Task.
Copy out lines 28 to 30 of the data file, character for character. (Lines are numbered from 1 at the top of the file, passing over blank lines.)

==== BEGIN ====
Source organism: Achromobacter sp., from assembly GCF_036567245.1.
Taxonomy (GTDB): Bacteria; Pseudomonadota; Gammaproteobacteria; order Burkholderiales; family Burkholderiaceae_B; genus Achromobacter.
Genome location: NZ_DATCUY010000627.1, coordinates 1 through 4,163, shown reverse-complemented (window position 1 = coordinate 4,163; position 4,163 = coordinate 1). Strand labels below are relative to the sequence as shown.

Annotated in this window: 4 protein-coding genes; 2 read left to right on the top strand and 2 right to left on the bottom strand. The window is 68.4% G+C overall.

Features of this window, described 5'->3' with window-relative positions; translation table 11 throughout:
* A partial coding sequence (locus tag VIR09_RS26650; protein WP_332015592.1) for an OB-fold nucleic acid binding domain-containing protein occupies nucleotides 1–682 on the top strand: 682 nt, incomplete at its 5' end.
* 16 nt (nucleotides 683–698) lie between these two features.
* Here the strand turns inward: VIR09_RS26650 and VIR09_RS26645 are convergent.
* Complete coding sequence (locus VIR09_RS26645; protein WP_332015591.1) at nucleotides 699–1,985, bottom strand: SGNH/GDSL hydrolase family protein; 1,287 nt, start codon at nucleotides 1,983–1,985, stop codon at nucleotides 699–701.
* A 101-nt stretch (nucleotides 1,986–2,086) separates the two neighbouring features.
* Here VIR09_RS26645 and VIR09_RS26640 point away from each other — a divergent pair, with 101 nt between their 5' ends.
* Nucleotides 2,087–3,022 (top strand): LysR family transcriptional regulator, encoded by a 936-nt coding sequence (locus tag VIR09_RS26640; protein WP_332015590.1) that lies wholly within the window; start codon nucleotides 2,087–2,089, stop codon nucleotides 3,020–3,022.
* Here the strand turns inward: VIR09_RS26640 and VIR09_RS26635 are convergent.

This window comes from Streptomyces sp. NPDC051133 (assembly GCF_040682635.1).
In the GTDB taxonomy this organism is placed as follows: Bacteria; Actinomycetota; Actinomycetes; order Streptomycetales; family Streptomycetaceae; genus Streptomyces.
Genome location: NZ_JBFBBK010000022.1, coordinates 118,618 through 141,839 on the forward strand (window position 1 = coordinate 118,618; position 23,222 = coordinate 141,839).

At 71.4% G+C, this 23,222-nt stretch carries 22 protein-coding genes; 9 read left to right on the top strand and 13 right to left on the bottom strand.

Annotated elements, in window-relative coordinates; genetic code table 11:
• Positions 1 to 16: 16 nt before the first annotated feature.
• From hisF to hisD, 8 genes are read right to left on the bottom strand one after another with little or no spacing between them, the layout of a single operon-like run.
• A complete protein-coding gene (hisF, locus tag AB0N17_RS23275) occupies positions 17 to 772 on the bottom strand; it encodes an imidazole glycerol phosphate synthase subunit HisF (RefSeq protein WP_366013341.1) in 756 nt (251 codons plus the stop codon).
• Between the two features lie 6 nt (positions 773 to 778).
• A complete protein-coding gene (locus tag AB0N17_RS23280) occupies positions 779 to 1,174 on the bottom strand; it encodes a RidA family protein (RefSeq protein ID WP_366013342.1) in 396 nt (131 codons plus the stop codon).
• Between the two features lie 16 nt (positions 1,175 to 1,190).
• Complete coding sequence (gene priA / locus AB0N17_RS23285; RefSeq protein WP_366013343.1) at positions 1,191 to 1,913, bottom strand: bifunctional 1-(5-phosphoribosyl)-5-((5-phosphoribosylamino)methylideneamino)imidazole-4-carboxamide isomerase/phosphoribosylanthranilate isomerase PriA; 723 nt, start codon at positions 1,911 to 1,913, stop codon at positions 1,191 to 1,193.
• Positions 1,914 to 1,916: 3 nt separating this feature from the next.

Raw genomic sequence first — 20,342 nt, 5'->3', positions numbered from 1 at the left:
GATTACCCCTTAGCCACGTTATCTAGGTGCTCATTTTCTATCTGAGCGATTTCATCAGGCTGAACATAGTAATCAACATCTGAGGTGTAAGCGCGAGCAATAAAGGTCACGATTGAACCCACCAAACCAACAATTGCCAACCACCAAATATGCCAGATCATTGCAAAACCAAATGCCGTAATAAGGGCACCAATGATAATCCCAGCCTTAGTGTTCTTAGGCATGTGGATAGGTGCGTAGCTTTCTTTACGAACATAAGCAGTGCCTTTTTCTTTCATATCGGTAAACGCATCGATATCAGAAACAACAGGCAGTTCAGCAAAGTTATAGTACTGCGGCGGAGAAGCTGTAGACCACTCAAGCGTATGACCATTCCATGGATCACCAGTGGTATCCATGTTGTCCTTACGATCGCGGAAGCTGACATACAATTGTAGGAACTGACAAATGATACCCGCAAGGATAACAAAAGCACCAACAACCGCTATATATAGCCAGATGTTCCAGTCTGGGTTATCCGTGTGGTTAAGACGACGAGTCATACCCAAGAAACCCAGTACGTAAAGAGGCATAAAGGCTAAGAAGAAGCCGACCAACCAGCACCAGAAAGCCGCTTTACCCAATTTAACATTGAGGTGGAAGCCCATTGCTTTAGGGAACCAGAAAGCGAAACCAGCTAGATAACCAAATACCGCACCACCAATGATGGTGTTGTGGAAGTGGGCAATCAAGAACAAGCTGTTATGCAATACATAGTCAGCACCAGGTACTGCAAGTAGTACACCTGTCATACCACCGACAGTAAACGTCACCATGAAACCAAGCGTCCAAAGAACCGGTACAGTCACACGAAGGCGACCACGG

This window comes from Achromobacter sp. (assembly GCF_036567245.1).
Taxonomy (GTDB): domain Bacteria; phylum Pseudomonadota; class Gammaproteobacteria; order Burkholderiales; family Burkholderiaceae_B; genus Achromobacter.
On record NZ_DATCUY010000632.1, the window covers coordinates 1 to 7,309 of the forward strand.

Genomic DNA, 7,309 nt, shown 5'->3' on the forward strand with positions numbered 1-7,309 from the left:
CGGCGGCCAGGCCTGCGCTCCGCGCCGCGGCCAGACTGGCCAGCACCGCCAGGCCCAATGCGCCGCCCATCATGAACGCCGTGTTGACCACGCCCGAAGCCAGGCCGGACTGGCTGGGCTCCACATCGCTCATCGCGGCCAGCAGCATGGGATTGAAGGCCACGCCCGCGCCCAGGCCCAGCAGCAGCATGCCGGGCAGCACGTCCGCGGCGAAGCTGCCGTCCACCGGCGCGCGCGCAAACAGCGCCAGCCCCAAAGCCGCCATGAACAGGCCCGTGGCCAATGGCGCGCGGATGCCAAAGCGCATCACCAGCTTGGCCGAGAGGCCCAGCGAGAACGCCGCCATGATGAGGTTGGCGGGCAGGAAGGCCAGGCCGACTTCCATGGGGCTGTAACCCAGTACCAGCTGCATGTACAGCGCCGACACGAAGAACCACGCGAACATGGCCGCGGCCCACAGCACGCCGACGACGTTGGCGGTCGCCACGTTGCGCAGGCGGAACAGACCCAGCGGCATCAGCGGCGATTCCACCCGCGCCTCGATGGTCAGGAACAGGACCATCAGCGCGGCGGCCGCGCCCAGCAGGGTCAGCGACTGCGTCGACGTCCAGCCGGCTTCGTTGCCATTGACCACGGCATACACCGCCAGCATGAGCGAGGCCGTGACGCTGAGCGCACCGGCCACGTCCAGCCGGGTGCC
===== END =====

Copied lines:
GATTACCCCTTAGCCACGTTATCTAGGTGCTCATTTTCTATCTGAGCGATTTCATCAGGCTGAACATAGTAATCAACATCTGAGGTGTAAGCGCGAGCAATAAAGGTCACGATTGAACCCACCAAACCAACAATTGCCAACCACCAAATATGCCAGATCATTGCAAAACCAAATGCCGTAATAAGGGCACCAATGATAATCCCAGCCTTAGTGTTCTTAGGCATGTGGATAGGTGCGTAGCTTTCTTTACGAACATAAGCAGTGCCTTTTTCTTTCATATCGGTAAACGCATCGATATCAGAAACAACAGGCAGTTCAGCAAAGTTATAGTACTGCGGCGGAGAAGCTGTAGACCACTCAAGCGTATGACCATTCCATGGATCACCAGTGGTATCCATGTTGTCCTTACGATCGCGGAAGCTGACATACAATTGTAGGAACTGACAAATGATACCCGCAAGGATAACAAAAGCACCAACAACCGCTATATATAGCCAGATGTTCCAGTCTGGGTTATCCGTGTGGTTAAGACGACGAGTCATACCCAAGAAACCCAGTACGTAAAGAGGCATAAAGGCTAAGAAGAAGCCGACCAACCAGCACCAGAAAGCCGCTTTACCCAATTTAACATTGAGGTGGAAGCCCATTGCTTTAGGGAACCAGAAAGCGAAACCAGCTAGATAACCAAATACCGCACCACCAATGATGGTGTTGTGGAAGTGGGCAATCAAGAACAAGCTGTTATGCAATACATAGTCAGCACCAGGTACTGCAAGTAGTACACCTGTCATACCACCGACAGTAAACGTCACCATGAAACCAAGCGTCCAAAGAACCGGTACAGTCACACGAAGGCGACCACGG

This window comes from Achromobacter sp. (assembly GCF_036567245.1).
Taxonomy (GTDB): domain Bacteria; phylum Pseudomonadota; class Gammaproteobacteria; order Burkholderiales; family Burkholderiaceae_B; genus Achromobacter.